IVUN

INTERNATIONAL VENTILATOR USERS NETWORK

 

an affiliate of Post-Polio Health International

CONNECTING

VENTILATOR USERS,

HEALTH PROFESSIONALS,

AND INDUSTRY

VENTILATOR-ASSISTED LIVING

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VOLUME 33, NUMBER 3

JUNE 2019

Nico Meyering

When I work with teenagers and young adults with ventilator-dependent disabilities, one of the most common concerns is finding work: will I be able to find work that respects my medical needs and that gives me enough money to live? Will I find a job that provides me with enough medical and health benefits?................MORE

The National Association for Medical Direction of Respiratory Care (NAMDRC) recently reported that The Centers for Medicare and Medicaid Services (CMS) intends to add non-invasive home ventilators to the Competitive Bidding Program for durable medical equipment (DME) set to begin January 1, 2021. This move could have profound implications for anyone using NIV in the home...........MORE

Ventilator-Assisted Living

Vol. 33, No. 3, June 2019

Editor: Brian Tiburzi

Designer: Brian Tiburzi

ISSN 1066-534X

© 2019 Post-Polio Health International.

Permission to reprint must be obtained from Post-Polio Health International (PHI) at info@post-polio.org.

Ventilator users, health professionals, non-profits, company representatives – send comments and updates to info@ventusers.org.

 

TIPS FOR FINDING A JOB WHILE USING A VENTILATOR 

by Nico Meyering

When I work with teenagers and young adults with ventilator-dependent disabilities, one of the most common concerns is finding work: will I be able to find work that respects my medical needs and that gives me enough money to live? Will I find a job that provides me with enough medical and health benefits?

The concerns of working while disabled affect many: the Centers for Disease Control and Prevention (CDC) estimates that one in five Americans, or twenty percent of the US population, will incur a disability in their lifetimes. According to Global Genes, over 30 million Americans live with a rare disorder. This number includes myself and about 1,200 others living with congenital central hypoventilation syndrome (CCHS), which requires that I use a ventilator during sleep and illness.

Other statistics paint a bleak picture: in 1990, 28.4% of disabled people with a work-limiting condition actually worked. In 2013, only 14.4% did. In 1990, 27.5% of disabled people with a work-limiting condition lived in poverty. In 2013, that rose to 32.1%. According to a July 2018 report from the Brookings Institute, only four out of ten adults with disabilities aged 25-54 are working. Compare this to the 79% of all prime age adults, and you can clearly see the issue.

Why are these figures so bleak and what can we do to improve them?

I believe one factor is that people with disabilities don’t know about the full range of job-seeking, job-training and other related resources available to them. Increasing knowledge of and access to these resources can help more people with disabilities to enter the workforce and become independent. That’s why I compiled this guide to working while disabled, and I hope to update it regularly.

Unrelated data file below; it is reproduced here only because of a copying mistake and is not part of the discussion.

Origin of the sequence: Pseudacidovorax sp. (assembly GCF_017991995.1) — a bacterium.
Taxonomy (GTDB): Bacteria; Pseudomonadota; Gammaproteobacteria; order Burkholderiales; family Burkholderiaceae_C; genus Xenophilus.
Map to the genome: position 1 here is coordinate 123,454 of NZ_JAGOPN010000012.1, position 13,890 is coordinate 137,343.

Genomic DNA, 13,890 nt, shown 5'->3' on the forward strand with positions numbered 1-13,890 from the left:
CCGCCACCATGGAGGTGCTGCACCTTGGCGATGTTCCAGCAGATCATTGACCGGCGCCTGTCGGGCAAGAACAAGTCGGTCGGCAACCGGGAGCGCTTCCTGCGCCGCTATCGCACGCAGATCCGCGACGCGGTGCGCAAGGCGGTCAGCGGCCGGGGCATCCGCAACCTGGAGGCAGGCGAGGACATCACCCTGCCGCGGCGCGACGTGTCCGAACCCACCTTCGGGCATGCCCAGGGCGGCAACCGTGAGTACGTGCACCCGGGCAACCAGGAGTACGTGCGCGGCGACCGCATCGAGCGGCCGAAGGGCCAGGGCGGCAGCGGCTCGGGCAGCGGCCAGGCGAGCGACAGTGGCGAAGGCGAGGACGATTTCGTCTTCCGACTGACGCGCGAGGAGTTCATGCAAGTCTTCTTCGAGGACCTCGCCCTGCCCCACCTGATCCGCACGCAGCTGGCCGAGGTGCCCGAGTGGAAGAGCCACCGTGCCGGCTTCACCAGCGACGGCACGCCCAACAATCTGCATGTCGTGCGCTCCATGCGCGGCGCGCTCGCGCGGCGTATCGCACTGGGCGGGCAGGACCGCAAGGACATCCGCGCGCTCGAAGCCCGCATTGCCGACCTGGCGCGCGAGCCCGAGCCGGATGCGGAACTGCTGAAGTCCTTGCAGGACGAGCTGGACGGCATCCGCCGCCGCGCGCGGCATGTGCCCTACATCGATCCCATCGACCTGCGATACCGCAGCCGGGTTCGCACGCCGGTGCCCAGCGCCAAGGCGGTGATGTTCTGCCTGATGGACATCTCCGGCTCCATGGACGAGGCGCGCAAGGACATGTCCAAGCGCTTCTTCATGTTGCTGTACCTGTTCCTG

I hope that this guide alerts you to employment and vocational opportunities you hadn’t perhaps known of before, or that you can add your own suggestions and resources to it. Finding suitable employment is integral to meeting and exceeding the goals set by the Americans with Disabilities Act (ADA): economic independence, opportunity equality, and independent living. We can all contribute to making those goals a reality for all disabled people.

BeingDisabledANDEmployed.png

Nico was born in 1988 with congenital central hypoventilation syndrome. He serves on the board of the CCHS Family Network and lives in Philadelphia with his fiancee and their cats.

CMS TO ADD NON-INVASIVE VENTILATORS TO COMPETITIVE BIDDING PROGRAM FOR ROUND 2021

 

The National Association for Medical Direction of Respiratory Care (NAMDRC) recently reported that The Centers for Medicare and Medicaid Services (CMS) intends to add non-invasive home ventilators to the Competitive Bidding Program for durable medical equipment (DME) set to begin January 1, 2021. This move could have profound implications for anyone using NIV in the home, as it is likely to complicate patient access to appropriate therapy.

BACKGROUND
In 2003 Congress passed the Medicare Prescription Drug, Improvement, and Modernization Act (MMA). Embedded in the bill was a provision called Competitive Bidding for Durable Medical Equipment, Prosthetics, Orthotics & Supplies (DMEPOS), such as wheelchairs, hospital beds, oxygen, walkers, and CPAP and bilevel units. The provision required CMS to replace the current fee schedule payment methodology for selected DMEPOS items with a competitive bid process.

Under the program, a competition among suppliers of certain durable medical equipment in various competitive bidding areas around the country is held. These suppliers submit bids for products included in the program. Bids are evaluated based on the supplier’s eligibility, its financial stability and the bid price. Contracts are awarded to the Medicare suppliers who offer the best price and meet applicable quality and financial standards. Contract suppliers must agree to accept assignment on all claims for bid items and will be paid the bid price amount. 

In 2006 Respiratory Assist Devices, or RADs (a category that includes bilevel devices according to an earlier CMS determination), were added to the list of equipment that would fall into the Competitive Bidding Program. NAMDRC believes this was done to circumvent the statutory requirements that certain ventilators are to be paid under a “frequent and substantial servicing” payment methodology. At the time, ventilators used to support respiration in the home were excluded from the competitive bidding process because CMS recognized that home ventilation was more complex than other items included in the program.